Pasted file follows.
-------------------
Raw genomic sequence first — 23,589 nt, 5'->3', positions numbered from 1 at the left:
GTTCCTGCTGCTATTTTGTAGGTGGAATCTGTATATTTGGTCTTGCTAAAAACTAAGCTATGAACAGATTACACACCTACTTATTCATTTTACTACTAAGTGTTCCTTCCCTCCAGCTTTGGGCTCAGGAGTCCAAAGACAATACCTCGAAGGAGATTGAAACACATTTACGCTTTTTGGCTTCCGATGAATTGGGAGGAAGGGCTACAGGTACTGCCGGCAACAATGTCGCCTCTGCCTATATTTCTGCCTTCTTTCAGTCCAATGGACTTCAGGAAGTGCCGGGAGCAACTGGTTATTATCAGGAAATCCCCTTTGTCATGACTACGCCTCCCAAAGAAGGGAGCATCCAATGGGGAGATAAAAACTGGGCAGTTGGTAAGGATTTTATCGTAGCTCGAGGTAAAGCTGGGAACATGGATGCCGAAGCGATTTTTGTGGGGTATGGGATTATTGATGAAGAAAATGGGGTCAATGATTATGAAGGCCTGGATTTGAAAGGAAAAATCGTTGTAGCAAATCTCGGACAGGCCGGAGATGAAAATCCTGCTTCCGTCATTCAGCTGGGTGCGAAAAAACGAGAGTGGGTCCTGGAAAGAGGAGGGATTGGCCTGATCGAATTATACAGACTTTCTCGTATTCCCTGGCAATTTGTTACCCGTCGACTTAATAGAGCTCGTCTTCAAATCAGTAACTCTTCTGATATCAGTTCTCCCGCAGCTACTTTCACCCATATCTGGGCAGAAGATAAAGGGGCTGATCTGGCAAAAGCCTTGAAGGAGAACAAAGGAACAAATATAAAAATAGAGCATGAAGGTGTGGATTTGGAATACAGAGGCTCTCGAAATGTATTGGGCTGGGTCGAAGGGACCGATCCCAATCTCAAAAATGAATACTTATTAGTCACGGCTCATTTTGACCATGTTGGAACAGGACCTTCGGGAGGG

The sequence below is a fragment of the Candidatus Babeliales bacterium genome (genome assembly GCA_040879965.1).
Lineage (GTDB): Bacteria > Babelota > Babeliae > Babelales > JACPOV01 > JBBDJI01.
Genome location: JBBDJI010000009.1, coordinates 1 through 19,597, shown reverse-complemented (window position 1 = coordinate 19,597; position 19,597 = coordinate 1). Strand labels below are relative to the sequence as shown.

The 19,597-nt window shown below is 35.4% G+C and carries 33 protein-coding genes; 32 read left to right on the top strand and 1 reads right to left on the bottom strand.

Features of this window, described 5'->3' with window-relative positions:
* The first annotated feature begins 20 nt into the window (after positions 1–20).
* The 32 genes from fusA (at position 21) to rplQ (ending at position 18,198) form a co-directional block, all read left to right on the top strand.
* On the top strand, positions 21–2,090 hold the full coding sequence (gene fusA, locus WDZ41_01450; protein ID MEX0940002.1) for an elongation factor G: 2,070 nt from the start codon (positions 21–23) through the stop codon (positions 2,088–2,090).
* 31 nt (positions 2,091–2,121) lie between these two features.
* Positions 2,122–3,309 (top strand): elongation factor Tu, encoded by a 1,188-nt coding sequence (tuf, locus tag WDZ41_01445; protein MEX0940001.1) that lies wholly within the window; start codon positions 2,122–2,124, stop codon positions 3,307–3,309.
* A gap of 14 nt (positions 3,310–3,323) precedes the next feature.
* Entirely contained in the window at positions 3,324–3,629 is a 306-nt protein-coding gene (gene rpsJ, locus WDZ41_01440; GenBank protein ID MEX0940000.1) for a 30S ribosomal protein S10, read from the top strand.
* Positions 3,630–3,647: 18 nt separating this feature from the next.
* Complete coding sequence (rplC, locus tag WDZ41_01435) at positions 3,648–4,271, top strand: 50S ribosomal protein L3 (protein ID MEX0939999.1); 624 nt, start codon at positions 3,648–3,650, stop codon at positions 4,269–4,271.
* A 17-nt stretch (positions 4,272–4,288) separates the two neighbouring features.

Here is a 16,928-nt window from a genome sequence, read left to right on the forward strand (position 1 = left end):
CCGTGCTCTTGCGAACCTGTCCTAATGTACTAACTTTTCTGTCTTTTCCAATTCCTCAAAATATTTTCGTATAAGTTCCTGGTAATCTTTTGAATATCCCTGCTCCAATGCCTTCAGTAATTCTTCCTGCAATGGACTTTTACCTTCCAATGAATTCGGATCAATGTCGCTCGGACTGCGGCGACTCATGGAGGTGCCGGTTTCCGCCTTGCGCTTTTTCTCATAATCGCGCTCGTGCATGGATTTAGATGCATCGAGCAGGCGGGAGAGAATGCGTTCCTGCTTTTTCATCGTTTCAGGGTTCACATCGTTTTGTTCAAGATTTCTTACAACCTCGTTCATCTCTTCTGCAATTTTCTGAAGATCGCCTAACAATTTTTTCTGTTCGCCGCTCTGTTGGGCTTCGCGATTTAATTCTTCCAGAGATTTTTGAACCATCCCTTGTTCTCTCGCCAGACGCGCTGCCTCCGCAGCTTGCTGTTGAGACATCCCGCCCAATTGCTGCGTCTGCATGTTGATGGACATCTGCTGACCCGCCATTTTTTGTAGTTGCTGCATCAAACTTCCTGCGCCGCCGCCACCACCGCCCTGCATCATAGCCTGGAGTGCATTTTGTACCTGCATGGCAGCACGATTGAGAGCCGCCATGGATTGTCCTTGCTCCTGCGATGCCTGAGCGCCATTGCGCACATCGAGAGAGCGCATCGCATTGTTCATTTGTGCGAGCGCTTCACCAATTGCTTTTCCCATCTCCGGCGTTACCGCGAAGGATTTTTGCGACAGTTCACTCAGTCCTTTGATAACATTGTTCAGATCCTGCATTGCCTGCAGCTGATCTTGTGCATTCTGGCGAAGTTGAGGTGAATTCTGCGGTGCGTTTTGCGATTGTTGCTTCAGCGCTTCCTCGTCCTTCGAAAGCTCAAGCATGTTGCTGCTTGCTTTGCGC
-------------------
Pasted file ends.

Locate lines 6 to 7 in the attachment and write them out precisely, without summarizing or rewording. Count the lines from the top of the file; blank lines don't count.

The 19,597-nt window shown below is 35.4% G+C and carries 33 protein-coding genes; 32 read left to right on the top strand and 1 reads right to left on the bottom strand.

Features of this window, described 5'->3' with window-relative positions: